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Mechanism of Normal Labor and Delivery

To accommodate itself to the maternal pelvic dimensions, the fetus must undergo a series of changes in the attitude of its presenting part. This is required for fetal descent through the birth canal.

Seven discrete cardinal movements of the fetus occur over the course of labor and delivery: engagement, descent, flexion, internal rotation, extension, external rotation or restitution, and expulsion.

Engagement: Engagement is the descent of the widest part of the fetus through the pelvic inlet. This normally occurs 2-3 weeks before labour in nulliparous women and may occur any time before or after onset of labour in multiparous women.

Descent: Descent refers to the downward passage of the presenting part through the pelvis. Descent of the fetus is not a steady, continuous process. The greatest rate of descent occurs during the deceleration phase of the first stage and during the second stage of labor.

Flexion: While descending through the pelvis, the fetal head flexes so that the fetal chin is touching the fetal chest. This functionally creates a smaller structure to pass through the maternal pelvis. When flexion occurs, the occipital (posterior) fontanel slides into the center of the birth canal and the anterior fontanel becomes more remote and difficult to feel. The fetal position remains occiput transverse.

Internal Rotation: Internal rotation is the rotation of the presenting part from its original position (usually transverse with regard to the birth canal) to the anteroposterior position as it passes through the pelvis. As with flexion, internal rotation is a passive movement resulting from the shape of the pelvis and the resistance of the pelvic floor musculature.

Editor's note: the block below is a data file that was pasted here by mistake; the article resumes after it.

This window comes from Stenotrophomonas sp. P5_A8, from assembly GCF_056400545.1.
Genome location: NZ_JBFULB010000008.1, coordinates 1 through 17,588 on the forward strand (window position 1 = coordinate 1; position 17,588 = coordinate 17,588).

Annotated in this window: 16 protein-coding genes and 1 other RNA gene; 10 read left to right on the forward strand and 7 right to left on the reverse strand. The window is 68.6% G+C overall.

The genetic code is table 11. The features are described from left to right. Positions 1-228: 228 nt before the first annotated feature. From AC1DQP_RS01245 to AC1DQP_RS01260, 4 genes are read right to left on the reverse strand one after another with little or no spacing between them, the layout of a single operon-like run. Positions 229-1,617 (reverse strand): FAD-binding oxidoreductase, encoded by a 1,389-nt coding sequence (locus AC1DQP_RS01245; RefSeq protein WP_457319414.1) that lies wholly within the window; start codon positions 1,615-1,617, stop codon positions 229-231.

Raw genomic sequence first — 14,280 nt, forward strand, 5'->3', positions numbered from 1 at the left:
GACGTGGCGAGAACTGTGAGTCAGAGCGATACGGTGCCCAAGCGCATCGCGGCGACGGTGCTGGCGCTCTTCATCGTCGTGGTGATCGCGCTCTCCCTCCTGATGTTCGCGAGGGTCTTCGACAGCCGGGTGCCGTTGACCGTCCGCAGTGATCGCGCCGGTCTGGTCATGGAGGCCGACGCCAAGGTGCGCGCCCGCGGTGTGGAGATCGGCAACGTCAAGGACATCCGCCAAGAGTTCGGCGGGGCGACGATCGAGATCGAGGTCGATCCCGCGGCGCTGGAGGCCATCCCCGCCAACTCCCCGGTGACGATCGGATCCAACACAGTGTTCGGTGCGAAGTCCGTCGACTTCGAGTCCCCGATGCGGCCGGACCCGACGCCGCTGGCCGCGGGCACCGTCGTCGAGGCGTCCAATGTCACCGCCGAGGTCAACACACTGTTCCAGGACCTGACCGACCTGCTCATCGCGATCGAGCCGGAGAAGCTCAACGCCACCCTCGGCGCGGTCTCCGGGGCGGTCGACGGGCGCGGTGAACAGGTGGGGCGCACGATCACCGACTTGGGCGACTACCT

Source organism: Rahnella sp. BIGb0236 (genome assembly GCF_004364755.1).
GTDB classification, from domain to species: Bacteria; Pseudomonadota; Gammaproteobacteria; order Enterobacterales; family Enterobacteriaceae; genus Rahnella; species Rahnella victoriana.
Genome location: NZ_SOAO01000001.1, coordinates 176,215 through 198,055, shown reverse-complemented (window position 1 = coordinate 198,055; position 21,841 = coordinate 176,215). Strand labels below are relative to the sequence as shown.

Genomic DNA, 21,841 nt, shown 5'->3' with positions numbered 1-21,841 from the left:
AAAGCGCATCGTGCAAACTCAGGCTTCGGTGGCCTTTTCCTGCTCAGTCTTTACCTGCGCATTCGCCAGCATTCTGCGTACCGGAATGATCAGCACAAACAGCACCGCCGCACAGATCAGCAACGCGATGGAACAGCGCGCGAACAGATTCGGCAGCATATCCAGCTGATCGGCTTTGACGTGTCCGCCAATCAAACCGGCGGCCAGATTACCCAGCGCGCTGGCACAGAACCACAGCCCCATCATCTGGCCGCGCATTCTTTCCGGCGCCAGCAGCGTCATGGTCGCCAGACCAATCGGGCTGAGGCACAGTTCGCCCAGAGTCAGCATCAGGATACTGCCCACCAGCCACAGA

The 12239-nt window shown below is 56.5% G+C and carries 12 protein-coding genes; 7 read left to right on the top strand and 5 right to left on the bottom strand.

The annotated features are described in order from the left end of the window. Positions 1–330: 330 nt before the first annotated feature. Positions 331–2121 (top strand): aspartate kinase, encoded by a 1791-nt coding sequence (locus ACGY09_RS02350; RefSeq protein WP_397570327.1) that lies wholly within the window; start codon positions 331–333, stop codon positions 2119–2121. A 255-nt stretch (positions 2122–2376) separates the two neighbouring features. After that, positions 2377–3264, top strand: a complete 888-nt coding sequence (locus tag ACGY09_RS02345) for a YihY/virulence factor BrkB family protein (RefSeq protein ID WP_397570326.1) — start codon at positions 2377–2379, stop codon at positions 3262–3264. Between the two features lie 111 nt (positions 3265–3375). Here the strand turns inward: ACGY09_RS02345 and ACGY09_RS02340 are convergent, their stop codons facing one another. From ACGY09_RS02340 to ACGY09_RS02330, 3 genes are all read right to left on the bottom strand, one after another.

Extension: Extension occurs once the fetus has descended to the level of the introitus. This descent brings the base of the occiput into contact with the inferior margin of the symphysis pubis. At this point, the birth canal curves upwards. The fetal head is delivered by extension and rotates around the symphysis pubis. The forces responsible for this motion are the downward force exerted on the fetus by uterine contractions and maternal expulsive efforts along with the upward forces exerted by the muscles of the pelvic floor.

External Rotation: After the fetal head deflexes (extends), it rotates to the correct anatomic position in relation to the fetal torso; left or right rotation depends on the orientation of the fetus. This is again a passive movement resulting from a release of the forces exerted on the fetal head by the maternal bony pelvis and its musculature and mediated by the basal tone of the fetal musculature.

Expulsion: Expulsion refers to delivery of the body of the fetus. After delivery of the head and external rotation, further descent brings the anterior shoulder to the level of the symphysis pubis. The anterior shoulder rotates under the symphysis pubis, after which the rest of the body usually delivers without difficulty.




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